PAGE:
Every year on newsweek.com I rank the top high schools in the country based on their participation in AP and IB exams. It doesn't take much to make that list. A school could do it by having only half of its juniors and half of its seniors take just one AP exam each of those years. But only 6 percent of American public high schools meet that standard.

When I talk to educators in states like the ones that participated in the NGA study, they say they never thought that their students would be up to such a thing. College courses in high school? Well, maybe for our smartest kids, but we don't want to set the rest up for failure, they say.

There is plenty of data showing that NOT getting average students into AP or IB is what will lead to failure in college. Even students who only score 2s on the 5-point exams, which is below the 3-point passing mark, do better in college than students who don't take AP.

The National Governors Association has provided a blueprint for many more schools to try this. For the sake of their students, lulled into the hopeful fantasy that sliding through high school won't hurt their futures, I hope they give it a chance.

By Jay Mathews  | October 30, 2009; 7:00 AM ET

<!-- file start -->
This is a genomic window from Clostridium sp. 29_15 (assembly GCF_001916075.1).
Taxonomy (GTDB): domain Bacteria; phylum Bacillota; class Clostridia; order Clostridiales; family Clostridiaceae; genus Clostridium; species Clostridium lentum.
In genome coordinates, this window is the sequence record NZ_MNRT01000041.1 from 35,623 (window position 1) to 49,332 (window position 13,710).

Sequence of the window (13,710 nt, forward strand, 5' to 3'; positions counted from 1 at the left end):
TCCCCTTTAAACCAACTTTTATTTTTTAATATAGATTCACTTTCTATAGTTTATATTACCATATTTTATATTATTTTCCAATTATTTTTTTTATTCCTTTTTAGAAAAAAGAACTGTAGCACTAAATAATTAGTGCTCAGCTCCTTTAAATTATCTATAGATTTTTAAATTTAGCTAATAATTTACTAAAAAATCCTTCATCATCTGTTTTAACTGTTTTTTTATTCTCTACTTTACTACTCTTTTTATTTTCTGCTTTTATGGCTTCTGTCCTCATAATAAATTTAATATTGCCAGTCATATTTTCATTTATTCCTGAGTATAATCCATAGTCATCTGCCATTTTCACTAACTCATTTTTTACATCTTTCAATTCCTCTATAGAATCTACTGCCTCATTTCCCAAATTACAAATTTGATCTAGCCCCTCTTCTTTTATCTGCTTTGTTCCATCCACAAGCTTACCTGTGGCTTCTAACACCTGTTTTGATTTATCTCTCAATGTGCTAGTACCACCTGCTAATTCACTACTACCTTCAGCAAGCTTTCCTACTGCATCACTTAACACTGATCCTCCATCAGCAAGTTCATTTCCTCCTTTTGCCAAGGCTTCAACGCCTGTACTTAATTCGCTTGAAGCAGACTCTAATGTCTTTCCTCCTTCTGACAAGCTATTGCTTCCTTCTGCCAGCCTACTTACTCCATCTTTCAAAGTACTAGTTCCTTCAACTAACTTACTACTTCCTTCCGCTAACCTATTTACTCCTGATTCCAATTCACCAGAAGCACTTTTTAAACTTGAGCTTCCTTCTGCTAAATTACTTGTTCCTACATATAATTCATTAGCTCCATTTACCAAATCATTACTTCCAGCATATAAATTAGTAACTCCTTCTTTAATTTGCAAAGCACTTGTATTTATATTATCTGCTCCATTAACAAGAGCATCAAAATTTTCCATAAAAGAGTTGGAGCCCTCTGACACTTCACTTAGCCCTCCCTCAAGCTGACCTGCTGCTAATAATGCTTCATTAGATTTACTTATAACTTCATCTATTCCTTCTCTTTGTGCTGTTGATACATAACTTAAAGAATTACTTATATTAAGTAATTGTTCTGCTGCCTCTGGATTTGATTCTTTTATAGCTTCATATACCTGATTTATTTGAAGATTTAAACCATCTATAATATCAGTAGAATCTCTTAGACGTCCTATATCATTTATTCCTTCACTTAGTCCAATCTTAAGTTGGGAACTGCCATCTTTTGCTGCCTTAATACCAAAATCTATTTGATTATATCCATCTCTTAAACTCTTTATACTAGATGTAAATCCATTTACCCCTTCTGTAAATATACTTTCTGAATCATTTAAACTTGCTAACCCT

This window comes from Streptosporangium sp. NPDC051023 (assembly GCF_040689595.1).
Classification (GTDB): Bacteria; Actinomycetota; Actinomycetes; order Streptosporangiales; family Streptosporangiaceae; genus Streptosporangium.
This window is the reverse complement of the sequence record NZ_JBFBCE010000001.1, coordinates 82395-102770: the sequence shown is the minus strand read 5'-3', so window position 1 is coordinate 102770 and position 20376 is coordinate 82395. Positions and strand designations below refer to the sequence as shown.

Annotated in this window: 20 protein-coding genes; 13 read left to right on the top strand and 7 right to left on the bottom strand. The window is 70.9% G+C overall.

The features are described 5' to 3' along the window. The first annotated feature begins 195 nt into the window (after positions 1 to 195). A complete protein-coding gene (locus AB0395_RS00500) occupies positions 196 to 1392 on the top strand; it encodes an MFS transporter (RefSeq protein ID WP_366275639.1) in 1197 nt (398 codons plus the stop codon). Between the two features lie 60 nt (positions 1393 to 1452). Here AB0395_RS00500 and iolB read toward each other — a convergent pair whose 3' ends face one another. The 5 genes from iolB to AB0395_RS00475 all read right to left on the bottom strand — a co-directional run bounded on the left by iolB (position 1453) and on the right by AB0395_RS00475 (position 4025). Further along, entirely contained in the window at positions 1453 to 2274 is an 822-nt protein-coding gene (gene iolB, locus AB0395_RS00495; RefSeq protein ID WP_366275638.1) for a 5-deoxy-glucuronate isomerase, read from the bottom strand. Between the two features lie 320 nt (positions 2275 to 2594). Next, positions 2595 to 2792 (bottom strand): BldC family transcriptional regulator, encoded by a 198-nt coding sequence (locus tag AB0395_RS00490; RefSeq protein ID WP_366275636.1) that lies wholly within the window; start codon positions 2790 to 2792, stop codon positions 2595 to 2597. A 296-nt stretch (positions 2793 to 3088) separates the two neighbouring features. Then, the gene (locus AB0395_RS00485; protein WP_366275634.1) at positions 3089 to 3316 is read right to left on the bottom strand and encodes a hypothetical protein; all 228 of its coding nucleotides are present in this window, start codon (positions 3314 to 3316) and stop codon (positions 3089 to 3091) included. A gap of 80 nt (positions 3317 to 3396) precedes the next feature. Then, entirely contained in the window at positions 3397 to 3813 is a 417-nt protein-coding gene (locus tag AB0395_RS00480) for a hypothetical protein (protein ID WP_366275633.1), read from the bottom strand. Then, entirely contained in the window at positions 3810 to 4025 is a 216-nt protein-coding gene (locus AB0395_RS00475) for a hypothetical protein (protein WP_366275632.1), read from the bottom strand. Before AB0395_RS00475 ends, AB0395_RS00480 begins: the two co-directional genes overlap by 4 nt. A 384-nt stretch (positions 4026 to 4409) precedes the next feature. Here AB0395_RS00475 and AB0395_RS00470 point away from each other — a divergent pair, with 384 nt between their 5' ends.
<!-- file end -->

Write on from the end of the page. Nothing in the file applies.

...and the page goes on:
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Comments

Lies, Damned Lies, and Statistics Regarding the Advanced Placement Program


Regrettably, the National Governors Association report contributes to misinformation about the College Board’s Advanced Placement program.

NGA’s authors write:
“The number of students taking AP courses rose 65 percent over two years, and the number of minority and low-income students taking AP exams more than doubled.
Performance on the AP exam, as measured by the percentage scoring “at mastery”-defined as scoring a 3 or higher on the exam-... increased from 6.6 percent in 2005-2006 to 8.3 percent in 2007–2008.”

We don't know if performance on the exam did in fact improve. Since many more students took the exams in 2007-2008 than in 2005-2006, the passing percentage on the exams should have increased correspondingly. That's because NGA reported passing percentages, not based upon the number of students taking the exams, but upon the entire school populations at the pilot schools, whether students tested or not.

Unfortunately, NGA has not provided statistics as to the numbers of students at the pilot schools during the target periods nor data as to percentages of test takers passing the exams. By computing success percentages based upon increased participation rates, the NGA report covers up failure rates based upon the performance of test takers.

The current obfuscatory means of calculating AP success began in 2005 when the College Board started reporting results based on graduating seniors and converting that into passing percentages, which had nothing to do with passing percentages based on test takers.